Odilia Rivera Santos
I am so content to sit in my bed propped up by pillows with my Mac on my lap I forget to eat and sometimes go hours with only water and coffee. I know this is not physically healthy, so I force myself to get up and prepare good snacks, which don't require my full focus. It is a great feeling to listen to the news or interviews with writers or artists. Today, I got up early, posted on Facebook, Twitter and Google+ and prepared a runner's breakfast of one slice of bread with crunchy peanut butter and coffee with milk. I headed out for a run and took a long leisurely walk by the river. I felt a bit restless but fought the temptation to get a book at the library to read under a tree. Life is about balance after all. I wanted to use other senses and go on an intellectual fast or put my intellectual mind on a modified fast at least. I thought, perhaps, the intuition suffers if one keeps intellectual parts of the brain too overworked.
I walked around Harlem and saw the door to The Cotton Club was ajar, so I stuck my head in and asked if I could look around. The well-dressed man behind a desk waved me in and I entered, knowing I had been there before but not quite remembering the particulars. Glistening red chairs and small tables point to the fact that the place is for performance and you can imagine an elegant Black audience sipping drinks in semi-darkness as light reflects from sparkling contented eyes - the stuff mundane life aspires to. There's magic in this small space and you can feel it. The man who welcomed me in is the owner, John Beatty and he spoke to me about his Columbia University experience. CU is trying to turn Harlem into an extension of its campus: predominately white and privileged. Mr. Beatty held his ground and CU backed off. Black History takes precedence over corporate greed for once. Mr Beatty said Monday night is the night to drop by.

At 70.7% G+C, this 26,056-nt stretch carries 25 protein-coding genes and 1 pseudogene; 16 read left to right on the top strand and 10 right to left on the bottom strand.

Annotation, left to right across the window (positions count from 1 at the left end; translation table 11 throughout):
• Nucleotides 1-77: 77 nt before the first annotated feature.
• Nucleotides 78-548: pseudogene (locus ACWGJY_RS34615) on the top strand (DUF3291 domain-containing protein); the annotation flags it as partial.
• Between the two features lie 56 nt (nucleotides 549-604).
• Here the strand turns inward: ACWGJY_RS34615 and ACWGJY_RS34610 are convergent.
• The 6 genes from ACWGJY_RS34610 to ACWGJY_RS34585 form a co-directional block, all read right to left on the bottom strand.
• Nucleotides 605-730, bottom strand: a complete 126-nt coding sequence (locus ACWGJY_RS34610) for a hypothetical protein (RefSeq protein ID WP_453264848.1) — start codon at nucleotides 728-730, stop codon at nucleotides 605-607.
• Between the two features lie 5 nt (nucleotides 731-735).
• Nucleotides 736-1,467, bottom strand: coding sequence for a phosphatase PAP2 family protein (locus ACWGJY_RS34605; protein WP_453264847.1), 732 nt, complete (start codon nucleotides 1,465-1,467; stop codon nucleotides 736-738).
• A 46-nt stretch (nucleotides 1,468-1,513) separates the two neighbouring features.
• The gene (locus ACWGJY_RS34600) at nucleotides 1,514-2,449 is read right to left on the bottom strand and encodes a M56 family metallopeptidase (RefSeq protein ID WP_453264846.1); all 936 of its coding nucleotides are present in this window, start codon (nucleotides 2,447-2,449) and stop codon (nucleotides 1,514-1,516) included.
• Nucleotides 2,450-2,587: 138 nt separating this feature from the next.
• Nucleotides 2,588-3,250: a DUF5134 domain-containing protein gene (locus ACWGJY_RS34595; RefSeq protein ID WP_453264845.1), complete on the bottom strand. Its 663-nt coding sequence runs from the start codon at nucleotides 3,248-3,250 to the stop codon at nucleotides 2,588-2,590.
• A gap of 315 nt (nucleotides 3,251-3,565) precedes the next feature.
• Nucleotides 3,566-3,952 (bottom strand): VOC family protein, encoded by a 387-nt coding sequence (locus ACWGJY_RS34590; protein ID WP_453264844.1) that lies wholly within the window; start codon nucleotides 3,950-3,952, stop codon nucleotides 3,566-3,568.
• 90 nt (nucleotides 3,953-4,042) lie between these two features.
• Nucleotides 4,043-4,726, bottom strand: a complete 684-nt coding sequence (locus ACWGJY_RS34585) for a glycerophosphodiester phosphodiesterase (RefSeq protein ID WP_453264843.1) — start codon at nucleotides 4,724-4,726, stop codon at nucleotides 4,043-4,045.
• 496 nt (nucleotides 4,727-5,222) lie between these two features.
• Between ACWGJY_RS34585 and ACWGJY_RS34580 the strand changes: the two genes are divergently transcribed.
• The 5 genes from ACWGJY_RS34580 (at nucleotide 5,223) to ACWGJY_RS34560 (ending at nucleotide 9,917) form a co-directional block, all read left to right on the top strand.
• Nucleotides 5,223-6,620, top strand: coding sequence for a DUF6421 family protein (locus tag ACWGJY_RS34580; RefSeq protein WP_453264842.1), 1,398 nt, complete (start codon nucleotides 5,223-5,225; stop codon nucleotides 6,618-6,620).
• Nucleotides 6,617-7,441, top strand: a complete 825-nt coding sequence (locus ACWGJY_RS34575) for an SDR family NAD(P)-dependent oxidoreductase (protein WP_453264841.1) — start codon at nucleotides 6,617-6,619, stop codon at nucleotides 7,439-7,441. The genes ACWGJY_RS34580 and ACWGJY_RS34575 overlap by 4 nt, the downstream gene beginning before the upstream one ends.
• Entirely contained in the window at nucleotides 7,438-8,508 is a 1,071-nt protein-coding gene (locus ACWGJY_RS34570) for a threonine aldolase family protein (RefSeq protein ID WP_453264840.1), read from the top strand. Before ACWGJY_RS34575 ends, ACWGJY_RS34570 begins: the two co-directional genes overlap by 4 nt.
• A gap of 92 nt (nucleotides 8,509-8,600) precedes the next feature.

I had an epiphany about time -- yes, another one. It is ok to change your deadlines if you feel it is best and not everything must be accomplished at a maddening breakneck speed.
I am sitting by the river in the bright sunshine, sunning myself while a beautiful exotic yellow and blue birds screeches from the bridge. It may be someone's very expensive pet and, for a moment, I consider calling 311. But then, I changed my mind because exotic birds should be free. Perched unceremoniously on the bridge, she seems content and does she not have the right to be free?
. . . you can check out my creative nonfiction essays Latinalogue Puerto Rican Nonfiction Part I and Latinalogue Puerto Rican Nonfiction Part II: http://www.smashwords.com/books/view/69697
Writers, be careful not to die of exposure.